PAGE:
Wedded to the view that 'I do' makes a difference

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The Independent Online
I WENT to Oscar James Jerome's christening the other Sunday. Lovely old country church (his parents were married there just over a year ago), heavenly day, gorgeous baby, proud grandparents, silver spoon and pusher - the lot.

Later that afternoon, as we were having tea and strawberries, I started talking to another young couple who also have a new baby, this time a little girl, called Lottie. They seemed equally proud and happy but they don't plan to get married. Mm-hmm, I said carefully, any particular reason? Oh, nothing special; they feel committed enough to each other as it is, especially now they've got her, and what difference will a piece of paper make? Usually at this point I nod and smile and change the subject, knowing from experience that it's useless to argue and, anyway, what business is it of mine?

In this case, however, I've known the young father for a good many years. I bandaged his knee after he had come off his bicycle; I've sobered him up after parties, given him a bed for the night when it was too late for him to get home; I felt entitled, or at least permitted, to put forward a few arguments.

The obvious and most important objection first - what about little Lottie? Surely they owe her as secure a background as possible? Staying together for life is a struggle, however much you love one another at the outset; they're going to need all the help they can get. Even if you ignore a wedding's religious significance, it celebrates two people's promises to one another before witnesses, and a marriage has legal status.

Marriage is a civilising sexual and social institution - especially for young men - and some such lifelong public commitment has formed the basic unit of many cultures over many centuries. Once the universal attraction of youth has passed, most people need domestic and emotional stability. Why do these two think they can afford to ignore all that?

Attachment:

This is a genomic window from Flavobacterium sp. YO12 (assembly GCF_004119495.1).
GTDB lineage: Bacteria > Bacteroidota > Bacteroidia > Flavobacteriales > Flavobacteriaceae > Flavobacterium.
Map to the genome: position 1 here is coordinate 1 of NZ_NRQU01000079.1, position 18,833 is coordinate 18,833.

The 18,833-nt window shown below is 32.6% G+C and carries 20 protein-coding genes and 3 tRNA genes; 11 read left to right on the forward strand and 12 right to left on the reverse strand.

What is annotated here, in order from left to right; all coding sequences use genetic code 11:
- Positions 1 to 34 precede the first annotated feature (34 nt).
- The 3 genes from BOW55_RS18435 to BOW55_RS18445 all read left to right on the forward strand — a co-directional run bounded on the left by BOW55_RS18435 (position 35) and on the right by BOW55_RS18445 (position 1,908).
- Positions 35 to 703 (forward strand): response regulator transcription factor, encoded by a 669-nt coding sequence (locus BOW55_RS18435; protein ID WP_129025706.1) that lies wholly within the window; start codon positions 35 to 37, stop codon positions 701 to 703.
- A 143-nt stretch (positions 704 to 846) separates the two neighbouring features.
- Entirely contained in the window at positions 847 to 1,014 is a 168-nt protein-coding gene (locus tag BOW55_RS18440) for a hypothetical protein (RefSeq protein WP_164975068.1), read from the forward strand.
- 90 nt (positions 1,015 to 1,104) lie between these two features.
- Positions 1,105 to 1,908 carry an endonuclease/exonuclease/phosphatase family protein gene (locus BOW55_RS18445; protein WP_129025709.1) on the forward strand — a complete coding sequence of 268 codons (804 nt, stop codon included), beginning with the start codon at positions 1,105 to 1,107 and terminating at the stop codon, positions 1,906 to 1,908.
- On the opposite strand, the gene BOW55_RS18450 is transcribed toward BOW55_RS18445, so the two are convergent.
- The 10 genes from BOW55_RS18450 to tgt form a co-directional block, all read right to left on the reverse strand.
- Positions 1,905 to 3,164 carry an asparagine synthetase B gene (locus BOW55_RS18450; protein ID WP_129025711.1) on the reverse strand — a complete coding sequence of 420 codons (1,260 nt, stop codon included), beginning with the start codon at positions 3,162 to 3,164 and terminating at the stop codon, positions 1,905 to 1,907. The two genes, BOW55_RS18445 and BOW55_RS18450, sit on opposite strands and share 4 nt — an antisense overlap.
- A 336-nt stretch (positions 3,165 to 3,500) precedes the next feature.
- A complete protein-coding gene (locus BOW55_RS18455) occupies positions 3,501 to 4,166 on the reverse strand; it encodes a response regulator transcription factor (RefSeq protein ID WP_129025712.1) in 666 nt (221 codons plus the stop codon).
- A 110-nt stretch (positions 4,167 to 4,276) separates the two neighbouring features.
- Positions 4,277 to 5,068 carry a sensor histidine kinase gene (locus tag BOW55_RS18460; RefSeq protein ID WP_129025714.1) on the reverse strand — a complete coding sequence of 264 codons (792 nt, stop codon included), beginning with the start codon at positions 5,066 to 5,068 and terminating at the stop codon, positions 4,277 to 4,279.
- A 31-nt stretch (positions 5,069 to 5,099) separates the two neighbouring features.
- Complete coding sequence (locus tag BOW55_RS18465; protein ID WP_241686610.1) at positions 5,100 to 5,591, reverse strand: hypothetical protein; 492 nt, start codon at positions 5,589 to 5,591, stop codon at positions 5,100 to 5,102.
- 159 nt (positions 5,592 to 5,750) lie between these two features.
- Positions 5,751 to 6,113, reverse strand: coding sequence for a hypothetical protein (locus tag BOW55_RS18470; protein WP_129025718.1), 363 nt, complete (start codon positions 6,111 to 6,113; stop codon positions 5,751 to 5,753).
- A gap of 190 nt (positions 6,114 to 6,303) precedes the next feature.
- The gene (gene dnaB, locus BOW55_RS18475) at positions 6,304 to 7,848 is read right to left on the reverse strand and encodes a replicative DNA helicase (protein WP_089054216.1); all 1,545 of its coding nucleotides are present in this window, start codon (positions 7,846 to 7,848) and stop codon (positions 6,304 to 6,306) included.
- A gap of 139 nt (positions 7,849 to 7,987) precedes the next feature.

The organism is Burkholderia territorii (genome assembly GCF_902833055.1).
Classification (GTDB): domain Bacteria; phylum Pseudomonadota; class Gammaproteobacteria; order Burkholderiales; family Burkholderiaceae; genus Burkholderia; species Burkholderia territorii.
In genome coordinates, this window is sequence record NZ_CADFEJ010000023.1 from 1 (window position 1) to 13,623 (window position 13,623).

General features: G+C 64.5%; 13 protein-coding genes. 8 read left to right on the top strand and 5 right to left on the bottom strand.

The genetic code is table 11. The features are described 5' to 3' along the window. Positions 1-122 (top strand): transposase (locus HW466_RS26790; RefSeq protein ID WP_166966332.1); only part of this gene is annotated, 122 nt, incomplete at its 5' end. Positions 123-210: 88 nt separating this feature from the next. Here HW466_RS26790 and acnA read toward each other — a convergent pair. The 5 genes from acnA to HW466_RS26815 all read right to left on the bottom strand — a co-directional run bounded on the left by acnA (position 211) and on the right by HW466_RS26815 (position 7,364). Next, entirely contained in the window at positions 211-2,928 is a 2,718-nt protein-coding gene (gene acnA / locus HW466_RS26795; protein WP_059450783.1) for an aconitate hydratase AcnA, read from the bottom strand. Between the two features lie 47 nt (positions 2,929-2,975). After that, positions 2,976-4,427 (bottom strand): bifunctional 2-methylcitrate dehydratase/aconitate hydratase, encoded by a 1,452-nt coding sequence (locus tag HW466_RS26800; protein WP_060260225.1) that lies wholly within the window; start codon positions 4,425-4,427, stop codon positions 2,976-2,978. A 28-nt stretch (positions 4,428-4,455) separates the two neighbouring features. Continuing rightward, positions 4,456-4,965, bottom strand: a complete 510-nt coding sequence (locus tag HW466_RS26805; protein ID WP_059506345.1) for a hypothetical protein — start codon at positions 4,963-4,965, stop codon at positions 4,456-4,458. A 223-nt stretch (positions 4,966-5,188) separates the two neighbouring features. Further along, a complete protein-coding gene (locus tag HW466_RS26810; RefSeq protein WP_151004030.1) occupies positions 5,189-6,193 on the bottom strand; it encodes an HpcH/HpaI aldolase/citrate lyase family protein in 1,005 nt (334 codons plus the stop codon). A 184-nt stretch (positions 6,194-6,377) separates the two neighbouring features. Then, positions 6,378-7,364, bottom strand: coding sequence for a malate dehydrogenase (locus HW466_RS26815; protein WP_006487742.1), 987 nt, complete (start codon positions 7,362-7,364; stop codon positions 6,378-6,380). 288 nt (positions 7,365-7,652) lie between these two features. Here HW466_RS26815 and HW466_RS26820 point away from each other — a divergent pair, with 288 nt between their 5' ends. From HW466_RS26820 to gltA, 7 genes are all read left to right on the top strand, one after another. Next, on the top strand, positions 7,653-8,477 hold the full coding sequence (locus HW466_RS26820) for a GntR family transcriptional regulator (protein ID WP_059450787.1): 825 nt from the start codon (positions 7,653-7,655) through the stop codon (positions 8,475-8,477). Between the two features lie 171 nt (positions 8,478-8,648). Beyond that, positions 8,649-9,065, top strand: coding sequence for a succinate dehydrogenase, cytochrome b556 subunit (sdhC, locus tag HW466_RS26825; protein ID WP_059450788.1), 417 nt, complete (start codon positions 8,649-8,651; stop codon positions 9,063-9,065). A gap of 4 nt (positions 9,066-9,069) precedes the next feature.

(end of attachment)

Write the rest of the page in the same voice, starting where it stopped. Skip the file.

Wasting my breath. They smiled patiently at my neanderthal views and gazed at each other and their delightful baby with untroubled optimism.

They may be right, of course. It is possible that 50 years hence they will still be together, having raised Lottie and any siblings in a close and lasting family, and by that time the whole institution of marriage may be obsolete. But it seems more likely that, living in a series of rented flats with few joint possessions to call their own, lacking the cement of social approval to bind them together and with only guarded parental support, their fragile commitment will be tested to breaking point - and will break.

Yet they are typical of their generation - the under-30s - and I suppose I am typical of a preceding one, the over-50s. Despite the fact that my own marriage did not last, I still believe in the theory and practice of wedlock. I ask myself guiltily: is it our fault? Did we bring up these serenely iconoclastic young people to believe that structures and institutions don't matter? Did we take the Sixties ideology of laid-back love and peace too far, indoctrinating our offspring with the notion that they could go it alone, each to their own brand of anarchy or laissez-faire?

Or is the problem that they looked critically at our relationships and felt there must be a better way? If their parents' marriages didn't stick together, and divorce was such misery, why not jettison the whole pointless fandango?

The other day my god-daughter, who at 27 has just qualified in law, told me that when they come to London, she and her boyfriend of two years plan to live together. She is tremendously looking forward to setting up house, decorating it and buying furniture at auction. Are you getting married? I asked faintly. Oh no, not married.

Yet her parents have stayed together and his parents have stayed together and all their joint experience is of a stable, permanent and mutually supportive conventional family background. So why . . . ?

I can't help feeling that these young couples who cohabit in open-ended, easy-going, 'maybe some day' relationships are missing something; and I don't just mean the wedding day and accompanying presents (though, actually, weddings are wonderful and, I've noticed, bring tears to the eyes of even the most cynical young).

What does commitment mean, if not publicly declared? And if they are as committed as they proclaim, why not marry? If they don't want a church wedding, they can go to a register office. Yet these young people actively choose not to bind themselves for life in the eyes of their family, friends and the state - or even their wide-eyed, artlessly smiling, powdery-skinned daughter.